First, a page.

A tent can be freezing cold in winter, but these tips can help you stay warm inside all night long.</br> <b>1. Change into dry clothes.</b> If you’ve gotten sweaty outdoors when it was warmer out, it’s important to change out of those damp clothes and into layers before the sun sets.</br> <b>2. Dress in layers.</b> Start with a base layer like Merino wool that wicks moisture away from your skin. Next, add a warm layer such as fleece. Over that, add a layer that will block out the wind. A hat is vital and can make a huge difference in staying warm.</br> <b>3. Sleep in the base layer.</b> When you’re ready to get in your sleeping bag, strip to the base layer, or nothing. There will be a few minutes of cold, but when your body heat fills the sleeping bag, you will stay warmer than if you go to bed with all your clothes on. You can keep your fleece layer in your sleeping bag so it’s warm when you get dressed in the morning.</br> <B>4. Use an insulating sleeping pad.</b> Even if you have a very warm bag, you will lose all that warmth to the ground unless you add an insulating layer such as a Therm-a-Rest pad. Pads that fill with air are usually more effective than foam for keeping you warm.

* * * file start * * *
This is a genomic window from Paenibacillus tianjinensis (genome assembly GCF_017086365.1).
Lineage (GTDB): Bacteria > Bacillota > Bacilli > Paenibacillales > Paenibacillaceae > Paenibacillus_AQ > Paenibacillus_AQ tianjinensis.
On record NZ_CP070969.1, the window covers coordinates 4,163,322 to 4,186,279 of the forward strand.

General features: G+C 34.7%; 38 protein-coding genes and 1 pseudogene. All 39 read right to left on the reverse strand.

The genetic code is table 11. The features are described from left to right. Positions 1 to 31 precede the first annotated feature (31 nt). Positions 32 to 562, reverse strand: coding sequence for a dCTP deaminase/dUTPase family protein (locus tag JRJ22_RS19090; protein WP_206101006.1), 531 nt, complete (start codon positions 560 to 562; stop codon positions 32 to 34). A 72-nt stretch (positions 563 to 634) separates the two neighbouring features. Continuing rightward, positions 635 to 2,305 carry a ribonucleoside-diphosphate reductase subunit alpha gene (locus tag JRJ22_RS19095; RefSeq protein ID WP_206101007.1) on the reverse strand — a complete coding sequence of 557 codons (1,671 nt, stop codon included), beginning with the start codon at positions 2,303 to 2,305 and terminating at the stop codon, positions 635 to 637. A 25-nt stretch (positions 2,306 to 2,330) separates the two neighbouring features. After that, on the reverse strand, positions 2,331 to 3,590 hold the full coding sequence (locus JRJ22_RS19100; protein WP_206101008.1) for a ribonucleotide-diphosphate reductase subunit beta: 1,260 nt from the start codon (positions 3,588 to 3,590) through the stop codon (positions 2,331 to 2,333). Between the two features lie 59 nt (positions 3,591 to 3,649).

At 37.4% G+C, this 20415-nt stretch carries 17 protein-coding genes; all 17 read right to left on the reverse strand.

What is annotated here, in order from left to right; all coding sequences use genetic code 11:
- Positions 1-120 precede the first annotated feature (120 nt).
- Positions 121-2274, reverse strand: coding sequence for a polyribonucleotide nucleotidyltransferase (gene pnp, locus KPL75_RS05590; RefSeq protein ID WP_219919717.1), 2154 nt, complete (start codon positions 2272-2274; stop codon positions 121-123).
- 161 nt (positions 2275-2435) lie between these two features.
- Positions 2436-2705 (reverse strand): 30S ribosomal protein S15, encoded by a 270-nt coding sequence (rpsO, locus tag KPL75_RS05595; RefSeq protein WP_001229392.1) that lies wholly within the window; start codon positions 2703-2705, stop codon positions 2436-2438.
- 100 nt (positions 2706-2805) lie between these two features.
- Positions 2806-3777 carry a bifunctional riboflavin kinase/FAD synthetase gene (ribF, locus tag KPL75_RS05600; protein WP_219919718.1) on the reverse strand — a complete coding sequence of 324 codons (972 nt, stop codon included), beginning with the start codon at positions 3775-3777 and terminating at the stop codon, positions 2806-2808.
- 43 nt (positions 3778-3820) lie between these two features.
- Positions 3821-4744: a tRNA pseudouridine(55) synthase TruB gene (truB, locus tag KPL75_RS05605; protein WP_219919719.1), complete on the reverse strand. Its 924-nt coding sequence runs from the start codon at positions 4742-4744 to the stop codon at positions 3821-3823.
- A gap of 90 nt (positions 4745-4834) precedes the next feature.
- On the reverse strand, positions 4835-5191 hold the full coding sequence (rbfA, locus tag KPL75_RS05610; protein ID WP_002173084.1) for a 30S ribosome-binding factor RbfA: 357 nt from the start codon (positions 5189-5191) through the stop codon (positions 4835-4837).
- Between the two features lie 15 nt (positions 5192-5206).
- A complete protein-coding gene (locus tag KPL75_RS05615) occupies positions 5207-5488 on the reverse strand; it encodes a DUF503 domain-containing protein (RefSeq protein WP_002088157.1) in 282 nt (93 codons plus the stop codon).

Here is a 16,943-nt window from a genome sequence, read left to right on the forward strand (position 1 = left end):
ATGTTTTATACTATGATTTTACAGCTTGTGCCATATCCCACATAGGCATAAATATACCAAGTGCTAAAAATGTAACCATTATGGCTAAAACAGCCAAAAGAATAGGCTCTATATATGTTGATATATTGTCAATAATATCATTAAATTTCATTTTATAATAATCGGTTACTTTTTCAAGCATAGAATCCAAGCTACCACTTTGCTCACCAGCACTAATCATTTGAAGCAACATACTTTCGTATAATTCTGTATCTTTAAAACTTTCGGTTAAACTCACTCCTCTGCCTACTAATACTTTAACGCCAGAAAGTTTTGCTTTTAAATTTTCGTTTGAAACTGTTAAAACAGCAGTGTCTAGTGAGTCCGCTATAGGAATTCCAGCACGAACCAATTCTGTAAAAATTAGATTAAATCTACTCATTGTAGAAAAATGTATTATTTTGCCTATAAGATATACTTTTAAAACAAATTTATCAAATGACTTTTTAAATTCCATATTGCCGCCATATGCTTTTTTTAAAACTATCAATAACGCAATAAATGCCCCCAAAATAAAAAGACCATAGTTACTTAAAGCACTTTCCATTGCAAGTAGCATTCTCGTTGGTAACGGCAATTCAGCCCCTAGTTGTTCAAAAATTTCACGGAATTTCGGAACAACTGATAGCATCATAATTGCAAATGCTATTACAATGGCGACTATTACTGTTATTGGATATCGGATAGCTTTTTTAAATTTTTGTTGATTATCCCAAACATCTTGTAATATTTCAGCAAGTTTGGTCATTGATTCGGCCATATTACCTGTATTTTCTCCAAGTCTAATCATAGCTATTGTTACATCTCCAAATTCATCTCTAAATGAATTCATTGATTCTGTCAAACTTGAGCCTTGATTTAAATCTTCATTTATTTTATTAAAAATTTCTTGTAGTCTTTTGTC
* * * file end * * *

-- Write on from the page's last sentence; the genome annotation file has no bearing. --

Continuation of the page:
A solid shooting rest isn’t always available in the field when you need it. Sometimes you may have to shoot from a prone, sitting, kneeling or standing position. None of these positions come naturally, and all require practice. It’s important to practice each and every one so you won’t miss game animals you may need to feed you.
Some fish can be very difficult to catch in winter, but not the crappie. America’s favorite panfish often gathers in huge schools in winter. Drop a minnow or jig to their deep-water haunts this season and chances are good you’ll catch enough for a delicious winter meal of fresh fish.
Winter can be a brutal season, but savvy woodsmen manage to get through the cold and discomfort by learning what foods can be gathered this time of year and methods for staying warm and comfortable despite frigid temperatures. Winter is also a great time for staying indoors next to the fireplace or woodstove while crafting tools, re-pairing gear or just catching up on some reading. To start, you might want to read these tips that will help you get by until spring has sprung again.
This article originally published in AMERICAN FRONTIERSMAN® Issue #191. Print and Digital Subscriptions to AMERICAN FRONTIERSMAN® magazine are available here.
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by Real World Survivor Editor / Feb 9, 2015